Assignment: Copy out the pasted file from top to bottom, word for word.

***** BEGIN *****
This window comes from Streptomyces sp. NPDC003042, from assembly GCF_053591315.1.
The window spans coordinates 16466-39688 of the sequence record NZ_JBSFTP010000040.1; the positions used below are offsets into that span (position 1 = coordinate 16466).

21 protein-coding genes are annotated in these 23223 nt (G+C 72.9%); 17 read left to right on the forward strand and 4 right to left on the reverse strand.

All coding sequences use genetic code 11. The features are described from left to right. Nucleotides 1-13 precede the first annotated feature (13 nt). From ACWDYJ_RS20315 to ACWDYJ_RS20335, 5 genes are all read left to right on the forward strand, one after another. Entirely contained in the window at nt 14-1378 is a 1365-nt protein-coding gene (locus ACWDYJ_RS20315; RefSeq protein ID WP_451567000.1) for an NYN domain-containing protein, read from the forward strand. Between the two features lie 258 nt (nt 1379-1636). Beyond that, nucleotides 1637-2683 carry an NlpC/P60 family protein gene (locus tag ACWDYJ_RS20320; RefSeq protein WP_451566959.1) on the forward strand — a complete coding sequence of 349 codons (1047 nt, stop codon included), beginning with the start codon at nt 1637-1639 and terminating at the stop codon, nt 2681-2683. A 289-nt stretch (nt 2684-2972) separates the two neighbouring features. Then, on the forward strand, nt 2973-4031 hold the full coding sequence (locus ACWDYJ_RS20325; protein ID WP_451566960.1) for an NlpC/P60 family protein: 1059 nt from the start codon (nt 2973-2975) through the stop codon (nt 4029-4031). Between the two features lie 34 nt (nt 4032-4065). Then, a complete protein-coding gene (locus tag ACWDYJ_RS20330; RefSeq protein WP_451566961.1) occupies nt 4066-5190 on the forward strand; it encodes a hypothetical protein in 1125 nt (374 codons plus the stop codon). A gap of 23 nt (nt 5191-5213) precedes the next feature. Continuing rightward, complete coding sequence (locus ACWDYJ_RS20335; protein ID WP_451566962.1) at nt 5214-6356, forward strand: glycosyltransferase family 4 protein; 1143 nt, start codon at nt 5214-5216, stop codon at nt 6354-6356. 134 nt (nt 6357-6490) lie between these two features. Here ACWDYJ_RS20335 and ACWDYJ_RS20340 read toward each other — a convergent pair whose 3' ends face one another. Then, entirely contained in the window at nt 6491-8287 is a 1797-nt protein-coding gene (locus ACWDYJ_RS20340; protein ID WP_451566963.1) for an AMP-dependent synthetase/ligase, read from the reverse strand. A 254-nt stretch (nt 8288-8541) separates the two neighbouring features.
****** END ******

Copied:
This window comes from Streptomyces sp. NPDC003042, from assembly GCF_053591315.1.
The window spans coordinates 16466-39688 of the sequence record NZ_JBSFTP010000040.1; the positions used below are offsets into that span (position 1 = coordinate 16466).

21 protein-coding genes are annotated in these 23223 nt (G+C 72.9%); 17 read left to right on the forward strand and 4 right to left on the reverse strand.

All coding sequences use genetic code 11. The features are described from left to right. Nucleotides 1-13 precede the first annotated feature (13 nt). From ACWDYJ_RS20315 to ACWDYJ_RS20335, 5 genes are all read left to right on the forward strand, one after another. Entirely contained in the window at nt 14-1378 is a 1365-nt protein-coding gene (locus ACWDYJ_RS20315; RefSeq protein ID WP_451567000.1) for an NYN domain-containing protein, read from the forward strand. Between the two features lie 258 nt (nt 1379-1636). Beyond that, nucleotides 1637-2683 carry an NlpC/P60 family protein gene (locus tag ACWDYJ_RS20320; RefSeq protein WP_451566959.1) on the forward strand — a complete coding sequence of 349 codons (1047 nt, stop codon included), beginning with the start codon at nt 1637-1639 and terminating at the stop codon, nt 2681-2683. A 289-nt stretch (nt 2684-2972) separates the two neighbouring features. Then, on the forward strand, nt 2973-4031 hold the full coding sequence (locus ACWDYJ_RS20325; protein ID WP_451566960.1) for an NlpC/P60 family protein: 1059 nt from the start codon (nt 2973-2975) through the stop codon (nt 4029-4031). Between the two features lie 34 nt (nt 4032-4065). Then, a complete protein-coding gene (locus tag ACWDYJ_RS20330; RefSeq protein WP_451566961.1) occupies nt 4066-5190 on the forward strand; it encodes a hypothetical protein in 1125 nt (374 codons plus the stop codon). A gap of 23 nt (nt 5191-5213) precedes the next feature. Continuing rightward, complete coding sequence (locus ACWDYJ_RS20335; protein ID WP_451566962.1) at nt 5214-6356, forward strand: glycosyltransferase family 4 protein; 1143 nt, start codon at nt 5214-5216, stop codon at nt 6354-6356. 134 nt (nt 6357-6490) lie between these two features. Here ACWDYJ_RS20335 and ACWDYJ_RS20340 read toward each other — a convergent pair whose 3' ends face one another. Then, entirely contained in the window at nt 6491-8287 is a 1797-nt protein-coding gene (locus ACWDYJ_RS20340; protein ID WP_451566963.1) for an AMP-dependent synthetase/ligase, read from the reverse strand. A 254-nt stretch (nt 8288-8541) separates the two neighbouring features.